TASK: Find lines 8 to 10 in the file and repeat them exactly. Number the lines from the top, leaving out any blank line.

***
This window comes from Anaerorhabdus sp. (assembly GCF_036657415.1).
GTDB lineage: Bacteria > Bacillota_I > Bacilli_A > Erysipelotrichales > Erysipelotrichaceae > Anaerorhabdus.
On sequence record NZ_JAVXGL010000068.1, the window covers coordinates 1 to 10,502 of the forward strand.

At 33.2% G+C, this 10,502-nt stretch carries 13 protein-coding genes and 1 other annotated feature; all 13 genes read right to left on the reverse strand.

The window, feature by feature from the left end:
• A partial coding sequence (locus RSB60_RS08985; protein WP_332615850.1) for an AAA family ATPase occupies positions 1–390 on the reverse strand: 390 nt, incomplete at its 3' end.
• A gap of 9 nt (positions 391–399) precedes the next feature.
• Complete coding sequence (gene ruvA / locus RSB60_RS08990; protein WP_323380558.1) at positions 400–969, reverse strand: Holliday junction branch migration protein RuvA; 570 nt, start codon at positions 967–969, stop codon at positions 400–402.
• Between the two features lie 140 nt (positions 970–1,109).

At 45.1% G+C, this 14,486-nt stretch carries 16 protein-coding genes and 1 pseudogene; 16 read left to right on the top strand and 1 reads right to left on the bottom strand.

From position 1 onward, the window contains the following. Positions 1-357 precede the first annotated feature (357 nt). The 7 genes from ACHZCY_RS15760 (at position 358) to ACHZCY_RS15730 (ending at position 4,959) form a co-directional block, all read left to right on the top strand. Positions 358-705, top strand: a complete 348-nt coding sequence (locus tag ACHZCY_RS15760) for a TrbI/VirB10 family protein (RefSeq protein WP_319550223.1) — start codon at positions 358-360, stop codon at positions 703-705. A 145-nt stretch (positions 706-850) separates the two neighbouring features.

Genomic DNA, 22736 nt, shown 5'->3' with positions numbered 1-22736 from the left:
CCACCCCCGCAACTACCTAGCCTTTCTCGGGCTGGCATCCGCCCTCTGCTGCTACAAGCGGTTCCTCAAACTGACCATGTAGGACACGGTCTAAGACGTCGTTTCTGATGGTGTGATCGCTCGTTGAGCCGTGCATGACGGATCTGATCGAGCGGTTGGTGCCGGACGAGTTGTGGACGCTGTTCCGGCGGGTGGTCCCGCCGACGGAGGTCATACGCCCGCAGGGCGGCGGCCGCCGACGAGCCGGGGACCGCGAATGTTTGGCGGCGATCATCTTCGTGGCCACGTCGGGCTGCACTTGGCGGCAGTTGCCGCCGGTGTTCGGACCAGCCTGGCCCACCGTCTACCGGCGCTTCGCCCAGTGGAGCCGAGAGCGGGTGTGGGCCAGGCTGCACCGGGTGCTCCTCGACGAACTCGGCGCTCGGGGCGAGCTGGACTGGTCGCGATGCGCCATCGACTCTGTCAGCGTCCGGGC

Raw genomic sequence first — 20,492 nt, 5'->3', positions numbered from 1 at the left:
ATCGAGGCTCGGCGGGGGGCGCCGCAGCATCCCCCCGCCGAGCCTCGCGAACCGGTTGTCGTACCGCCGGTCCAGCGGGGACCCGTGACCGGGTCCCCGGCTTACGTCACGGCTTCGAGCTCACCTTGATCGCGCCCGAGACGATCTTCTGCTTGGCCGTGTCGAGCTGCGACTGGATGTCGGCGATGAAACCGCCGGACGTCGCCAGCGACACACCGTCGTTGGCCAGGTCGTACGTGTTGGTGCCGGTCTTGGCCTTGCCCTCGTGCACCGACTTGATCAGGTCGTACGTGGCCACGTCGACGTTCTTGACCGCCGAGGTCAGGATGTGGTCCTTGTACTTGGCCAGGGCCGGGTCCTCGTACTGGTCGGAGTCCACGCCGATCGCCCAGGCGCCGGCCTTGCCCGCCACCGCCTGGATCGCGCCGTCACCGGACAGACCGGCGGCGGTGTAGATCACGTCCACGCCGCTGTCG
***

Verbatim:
• Complete coding sequence (gene ruvA / locus RSB60_RS08990; protein WP_323380558.1) at positions 400–969, reverse strand: Holliday junction branch migration protein RuvA; 570 nt, start codon at positions 967–969, stop codon at positions 400–402.
• Between the two features lie 140 nt (positions 970–1,109).

At 45.1% G+C, this 14,486-nt stretch carries 16 protein-coding genes and 1 pseudogene; 16 read left to right on the top strand and 1 reads right to left on the bottom strand.